Wednesday, August 24, 2016

AT&T ATT-982 2 Lines Corded Phone

Note:  This review was originally posted to my Epinions account.

Last year, it came time to replace the four phones we had at work. We had five lines, but the decision was made to go down to two lines. (It was pretty rare that a third line was ever used unless several people were calling out.) When we got the phones, we set them up pretty easily. I have to say that I haven’t really thought much about them since, and I mean that in a good way.

Knowing that I was possibly going to review these phones, I took it upon myself to learn as much as possible about them. Yes, I know. It’s a phone. How much could I learn from the manual? One of the few things that I did learn was that you need to pay for two lines to be able to use the two-line functionality. (The phone won’t split one line into two.)

The phone has a 24-number speed-dial memory capacity. I decided to program the phone myself, starting with my cell phone and the cell phones of several other employees and several other stores in the area. (Before you accuse me of being egocentric, I needed a way to test my ability without bothering anyone else.)

The speed dial uses 13 buttons. Twelve are assigned two numbers each; the thirteenth is used to select the lower of the two numbers. For instance, if you want the first number, you press the first speed-dial button. (For the second number, you press the thirteenth button, and then the first speed-dial button.) Having read the manual, I knew how to do this. However, it’s not always apparent to someone who hasn’t read it. Most of my coworkers don’t bother using it, especially considering that they already have many of the important phone numbers memorized.

The phone even comes with a piece of paper that you can put on the button area of the phone to label the different buttons, which is pretty common. However, we only got one per phone. I don’t know what you’re supposed to do if you have to reprogram the phone more than three times. Also, they’re not adhesive; we had to tape one of them to the phone because it kept falling off.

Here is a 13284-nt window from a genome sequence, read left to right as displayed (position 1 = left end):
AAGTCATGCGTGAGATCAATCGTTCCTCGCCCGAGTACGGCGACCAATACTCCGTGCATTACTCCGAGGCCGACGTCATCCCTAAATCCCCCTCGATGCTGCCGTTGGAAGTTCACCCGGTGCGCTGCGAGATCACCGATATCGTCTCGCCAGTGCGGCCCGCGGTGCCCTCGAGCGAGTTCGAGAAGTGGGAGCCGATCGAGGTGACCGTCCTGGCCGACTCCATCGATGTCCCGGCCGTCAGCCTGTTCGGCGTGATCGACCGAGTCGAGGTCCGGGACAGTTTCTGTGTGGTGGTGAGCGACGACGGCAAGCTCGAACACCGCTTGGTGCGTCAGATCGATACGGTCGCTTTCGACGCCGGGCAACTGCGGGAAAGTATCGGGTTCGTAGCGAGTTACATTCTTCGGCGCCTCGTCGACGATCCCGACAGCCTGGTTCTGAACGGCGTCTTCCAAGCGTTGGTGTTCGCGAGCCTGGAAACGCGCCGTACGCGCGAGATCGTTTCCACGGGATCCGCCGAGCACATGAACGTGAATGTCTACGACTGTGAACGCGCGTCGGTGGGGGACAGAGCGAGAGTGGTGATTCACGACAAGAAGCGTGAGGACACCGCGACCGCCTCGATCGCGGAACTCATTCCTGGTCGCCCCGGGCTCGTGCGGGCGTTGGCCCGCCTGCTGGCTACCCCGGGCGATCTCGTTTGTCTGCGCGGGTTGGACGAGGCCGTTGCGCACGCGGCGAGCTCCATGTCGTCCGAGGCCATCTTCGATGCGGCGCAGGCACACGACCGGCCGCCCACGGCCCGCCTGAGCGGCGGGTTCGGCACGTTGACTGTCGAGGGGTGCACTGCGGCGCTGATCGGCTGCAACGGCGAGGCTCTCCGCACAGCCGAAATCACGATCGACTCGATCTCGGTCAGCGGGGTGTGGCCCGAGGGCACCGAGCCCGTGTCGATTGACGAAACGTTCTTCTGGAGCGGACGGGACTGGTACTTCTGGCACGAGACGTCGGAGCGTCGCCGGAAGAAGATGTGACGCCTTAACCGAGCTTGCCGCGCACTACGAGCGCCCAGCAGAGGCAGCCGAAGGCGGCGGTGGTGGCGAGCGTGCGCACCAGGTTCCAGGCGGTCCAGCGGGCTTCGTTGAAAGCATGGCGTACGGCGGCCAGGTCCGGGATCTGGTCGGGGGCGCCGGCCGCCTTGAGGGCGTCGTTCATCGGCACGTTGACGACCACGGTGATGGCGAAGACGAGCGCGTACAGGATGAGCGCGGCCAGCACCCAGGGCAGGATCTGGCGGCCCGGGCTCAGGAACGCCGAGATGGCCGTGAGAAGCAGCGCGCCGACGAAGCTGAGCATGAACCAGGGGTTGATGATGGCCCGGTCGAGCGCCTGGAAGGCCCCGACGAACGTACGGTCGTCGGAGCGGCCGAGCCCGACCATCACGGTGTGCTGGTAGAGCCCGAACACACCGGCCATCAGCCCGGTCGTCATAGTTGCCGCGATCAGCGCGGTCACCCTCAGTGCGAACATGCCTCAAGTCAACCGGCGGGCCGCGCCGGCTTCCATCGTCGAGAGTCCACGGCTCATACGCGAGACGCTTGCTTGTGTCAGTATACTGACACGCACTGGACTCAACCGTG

Now that I’ve spent three paragraphs on the speed dial, let’s go back to the two-line functionality. One of the things I like about the phone is that each line has a different pitch. If a call is coming in on Line 1, you get a lower pitch than if it’s coming in on Line 2. You wouldn’t think that this is useful, but it is. It makes it easier to tell if the first line is in use. (Since both lines have a separate phone number, it is possible that Line 2 might ring first, but it’s pretty rare.)

Each line gets its own button, letting you select that line. Above each button are two LED lights. One is green and flashes if someone is calling. The other is red and lets you know if that line is engaged. If you put a call on hold, the phone that put that call on hold will have a blinking red light for that line. (All of the other phones will still have the solid red light.)

The only other feature that I want to mention is the speakerphone. It’s useable, but it’s not great. We’ve used it a few times and have had to shout into it to get the other person to hear us, even though we could hear them fine. It’s best for when you have to call out or are put on hold for a long time.

This is a four-star phone. It’s not incredible, but it does get the job done. We haven’t had any major problems with it, unlike the phones that they replaced. Ultimately, it’s a phone. You need something that’s not going to drop your calls or give you too much static. As long as it works, everyone is happy. There are several other features, such as a data port and a place to plug a head set in, but we don’t really use these. I also recommend hanging on to the instruction manual. As easy as everything is, you may need a reference later.

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